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COVID-19: The data

COVID-19 cases and other data


How can this information help?

To help us and you understand more about the virus, its impact and the future then we have collated, and will continue to, a range of data sources, literature and information that helps us all to respond in the most appropriate way possible.

We will endeavour to keep the information up to date and adding new and relevant content. If you are aware of additional information or feel we could develop the page then please get in touch wirralintelligenceservice@wirral.gov.uk

COVID-19 Impacts      COVID-19 Recovery

 

 

What information and data is available?

The following list provides a range of links and sites that provide information you could consider in your search

Last updated: Thursday 27th August 2020

Question: What is the Wirral Surveillance Report?

Answer: The Wirral Surveillance Report provides a summary of the latest data and information about COVID-19 infections, prevalence, deaths, and hospitalisations in Wirral. It is produced by Wirral Public Health Intelligence Team to keep both professionals and the Wirral public informed of the latest local COVID-19 statistics.

 

Question: Where does the data come from that you are using in the local weekly COVID-19 surveillance report?

Answer: We use several different sources of data to produce our weekly surveillance report, including ONS (Office for National Statistics), NHSD (NHS Digital) and PHE (Public Health England). Please see data we use to produce the Weekly Surveillance Report which lists them all.

 

Question: How can the number of confirmed COVID-19 cases in Wirral over the last seven days and the increase in the total number of cases, both in the latest reports, not match?

Answer: Due to ongoing improvements in quality, accuracy and completeness, all data included in the reports is subject to retrospective fluctuation, i.e. a case from 10 days ago may now have enough information recorded to allocate the case to Wirral and we can have cases allocated, removed and re-allocated to other authorities, hence any possible fluctuations. We cannot account for any changes until the data providers update their records and pass that information onto to us.

 

Question: How can I access the data you use in the weekly COVID-19 surveillance report myself?

Answer: Most of the data we use is restricted to local Public Health teams only. This is because in some cases, publishing it could identify individuals (which is against the law). We have aggregated or suppressed the data where numbers are very small before publishing it, to prevent this from happening. The deaths data, can be accessed by the public, and is released by ONS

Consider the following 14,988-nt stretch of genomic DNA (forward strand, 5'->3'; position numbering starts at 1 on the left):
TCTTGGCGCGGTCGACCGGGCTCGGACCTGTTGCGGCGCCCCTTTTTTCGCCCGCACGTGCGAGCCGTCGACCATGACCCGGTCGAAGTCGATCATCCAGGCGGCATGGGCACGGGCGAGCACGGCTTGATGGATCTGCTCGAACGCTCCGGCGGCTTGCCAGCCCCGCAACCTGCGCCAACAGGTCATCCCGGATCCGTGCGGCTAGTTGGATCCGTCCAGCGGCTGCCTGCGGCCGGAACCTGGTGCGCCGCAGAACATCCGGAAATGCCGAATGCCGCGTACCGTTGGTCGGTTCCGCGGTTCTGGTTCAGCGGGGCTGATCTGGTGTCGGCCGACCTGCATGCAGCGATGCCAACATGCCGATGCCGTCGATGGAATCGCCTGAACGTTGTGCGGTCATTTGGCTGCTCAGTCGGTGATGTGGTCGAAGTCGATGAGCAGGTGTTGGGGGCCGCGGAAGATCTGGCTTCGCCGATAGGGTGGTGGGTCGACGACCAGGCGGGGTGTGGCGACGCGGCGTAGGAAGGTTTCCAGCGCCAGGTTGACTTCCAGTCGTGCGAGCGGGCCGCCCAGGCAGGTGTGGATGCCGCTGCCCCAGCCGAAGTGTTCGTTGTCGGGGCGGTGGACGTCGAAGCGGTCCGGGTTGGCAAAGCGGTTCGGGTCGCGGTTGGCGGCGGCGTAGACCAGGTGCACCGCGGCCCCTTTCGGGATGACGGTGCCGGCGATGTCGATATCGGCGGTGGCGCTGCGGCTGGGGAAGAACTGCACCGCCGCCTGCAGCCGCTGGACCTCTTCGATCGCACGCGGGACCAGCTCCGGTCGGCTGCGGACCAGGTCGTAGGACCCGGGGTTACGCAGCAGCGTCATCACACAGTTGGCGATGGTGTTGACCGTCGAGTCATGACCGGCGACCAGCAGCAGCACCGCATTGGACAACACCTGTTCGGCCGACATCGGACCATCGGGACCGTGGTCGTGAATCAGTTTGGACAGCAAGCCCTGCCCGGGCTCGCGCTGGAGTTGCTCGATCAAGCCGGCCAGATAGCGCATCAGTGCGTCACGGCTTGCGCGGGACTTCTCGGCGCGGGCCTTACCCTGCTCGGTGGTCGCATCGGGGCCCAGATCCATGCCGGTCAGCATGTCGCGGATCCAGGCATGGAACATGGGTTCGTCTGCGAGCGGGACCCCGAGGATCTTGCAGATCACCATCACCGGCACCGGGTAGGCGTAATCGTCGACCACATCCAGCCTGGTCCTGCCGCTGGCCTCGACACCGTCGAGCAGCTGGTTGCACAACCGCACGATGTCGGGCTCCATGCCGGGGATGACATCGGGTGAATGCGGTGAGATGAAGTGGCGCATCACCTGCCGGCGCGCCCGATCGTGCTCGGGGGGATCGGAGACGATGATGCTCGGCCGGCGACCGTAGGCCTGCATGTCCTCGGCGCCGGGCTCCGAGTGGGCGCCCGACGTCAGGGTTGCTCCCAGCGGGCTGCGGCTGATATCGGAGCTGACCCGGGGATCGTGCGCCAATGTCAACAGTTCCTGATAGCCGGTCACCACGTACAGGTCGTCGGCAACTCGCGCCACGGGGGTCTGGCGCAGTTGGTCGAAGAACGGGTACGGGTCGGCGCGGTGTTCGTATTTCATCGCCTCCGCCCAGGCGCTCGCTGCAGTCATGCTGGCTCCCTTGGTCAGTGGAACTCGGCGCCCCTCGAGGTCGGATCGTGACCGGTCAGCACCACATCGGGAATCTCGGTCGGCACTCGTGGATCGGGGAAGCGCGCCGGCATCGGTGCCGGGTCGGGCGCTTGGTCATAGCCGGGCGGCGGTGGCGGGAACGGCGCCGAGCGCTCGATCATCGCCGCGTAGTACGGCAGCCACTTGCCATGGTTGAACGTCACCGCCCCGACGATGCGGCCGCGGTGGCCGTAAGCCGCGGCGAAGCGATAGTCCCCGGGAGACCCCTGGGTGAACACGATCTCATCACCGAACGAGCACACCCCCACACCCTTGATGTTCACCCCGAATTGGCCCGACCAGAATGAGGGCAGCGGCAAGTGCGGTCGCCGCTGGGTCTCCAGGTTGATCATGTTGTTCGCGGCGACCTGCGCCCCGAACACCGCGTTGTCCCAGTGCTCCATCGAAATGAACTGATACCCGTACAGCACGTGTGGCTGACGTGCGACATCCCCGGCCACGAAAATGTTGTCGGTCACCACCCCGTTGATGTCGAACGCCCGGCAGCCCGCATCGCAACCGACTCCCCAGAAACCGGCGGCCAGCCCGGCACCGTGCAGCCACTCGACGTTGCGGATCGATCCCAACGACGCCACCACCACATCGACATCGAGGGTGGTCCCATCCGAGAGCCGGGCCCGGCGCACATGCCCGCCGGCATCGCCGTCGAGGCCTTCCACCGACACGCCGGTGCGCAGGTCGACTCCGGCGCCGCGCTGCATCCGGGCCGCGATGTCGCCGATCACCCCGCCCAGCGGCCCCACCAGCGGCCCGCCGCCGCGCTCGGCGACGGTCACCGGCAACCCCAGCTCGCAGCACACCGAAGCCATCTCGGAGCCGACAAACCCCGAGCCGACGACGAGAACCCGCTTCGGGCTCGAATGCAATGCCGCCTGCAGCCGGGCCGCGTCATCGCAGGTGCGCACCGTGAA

For a more complete list of data sources that are available to the public, see Additional sources for data and information on the Wirral Intelligence Service COVID-19 pages.

 

Question: Why are deaths in the weekly COVID-19 surveillance report different to the published deaths on the governments Coronavirus Tracker website?

Answer: The deaths data reported on our weekly COVID-19 surveillance report come from ONS. Deaths on the Coronavirus Tracker come from PHE and both organisations use different methods of reporting.

For example, ONS includes deaths where COVID-19 is mentioned as an underlying or contributory cause (as confirmed by an attending doctor), whether tested or not. ONS data is also counted by date of death and only shows deaths registered by a certain date each week (so coroner registrations will often not yet have been reported, especially for the most recent days).

PHE deaths data on the other hand, includes all deaths where the case has previously tested positive for COVID-19 at any date; regardless of whether COVID-19 has contributed to death or not. PHE data is also by date of reporting from NHS provider or care giver (which may be much delayed). In addition, PHE also includes not-yet-registered deaths.

All of these differences and others mean their data can be very different. Each site usually has the exact definitions which detail how their totals are arrived at.

 

Updated: Thursday 13th August 2020